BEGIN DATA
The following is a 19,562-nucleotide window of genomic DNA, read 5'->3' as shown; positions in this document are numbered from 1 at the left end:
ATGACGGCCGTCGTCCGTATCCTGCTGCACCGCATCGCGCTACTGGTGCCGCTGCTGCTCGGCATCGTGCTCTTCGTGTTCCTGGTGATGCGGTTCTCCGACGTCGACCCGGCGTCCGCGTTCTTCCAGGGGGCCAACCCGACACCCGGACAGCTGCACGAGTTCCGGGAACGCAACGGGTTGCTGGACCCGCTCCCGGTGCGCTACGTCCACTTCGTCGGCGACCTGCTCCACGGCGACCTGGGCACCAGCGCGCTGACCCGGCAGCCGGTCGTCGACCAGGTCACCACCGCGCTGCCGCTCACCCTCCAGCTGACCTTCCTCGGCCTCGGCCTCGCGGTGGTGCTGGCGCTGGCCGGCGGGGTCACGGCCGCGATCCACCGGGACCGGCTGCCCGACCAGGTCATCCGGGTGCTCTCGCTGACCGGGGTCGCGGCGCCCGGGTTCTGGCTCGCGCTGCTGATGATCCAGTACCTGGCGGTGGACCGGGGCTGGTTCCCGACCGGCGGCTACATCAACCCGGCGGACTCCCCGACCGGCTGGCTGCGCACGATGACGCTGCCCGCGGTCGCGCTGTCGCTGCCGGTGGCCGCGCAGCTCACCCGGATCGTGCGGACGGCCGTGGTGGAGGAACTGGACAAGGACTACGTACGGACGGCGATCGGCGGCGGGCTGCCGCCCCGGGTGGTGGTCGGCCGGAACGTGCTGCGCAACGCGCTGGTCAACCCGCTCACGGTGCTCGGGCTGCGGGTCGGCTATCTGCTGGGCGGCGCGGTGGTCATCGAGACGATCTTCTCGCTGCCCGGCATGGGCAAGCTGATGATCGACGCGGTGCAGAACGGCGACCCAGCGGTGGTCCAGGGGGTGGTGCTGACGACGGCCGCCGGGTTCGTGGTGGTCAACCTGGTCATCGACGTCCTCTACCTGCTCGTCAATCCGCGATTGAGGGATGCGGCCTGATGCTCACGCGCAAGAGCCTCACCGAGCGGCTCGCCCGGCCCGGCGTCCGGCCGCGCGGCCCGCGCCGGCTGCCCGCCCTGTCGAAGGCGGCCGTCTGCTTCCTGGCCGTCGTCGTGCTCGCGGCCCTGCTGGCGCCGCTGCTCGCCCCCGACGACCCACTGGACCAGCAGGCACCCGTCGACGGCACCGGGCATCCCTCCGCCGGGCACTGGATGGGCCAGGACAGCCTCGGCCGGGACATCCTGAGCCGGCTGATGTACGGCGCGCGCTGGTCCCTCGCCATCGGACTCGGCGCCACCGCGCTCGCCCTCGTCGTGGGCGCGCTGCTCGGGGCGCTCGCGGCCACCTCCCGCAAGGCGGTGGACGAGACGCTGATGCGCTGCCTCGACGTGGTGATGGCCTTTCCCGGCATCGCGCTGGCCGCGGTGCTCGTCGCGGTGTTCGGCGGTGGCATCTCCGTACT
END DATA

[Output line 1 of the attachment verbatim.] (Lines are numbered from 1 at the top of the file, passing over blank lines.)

The following is a 19,562-nucleotide window of genomic DNA, read 5'->3' as shown; positions in this document are numbered from 1 at the left end: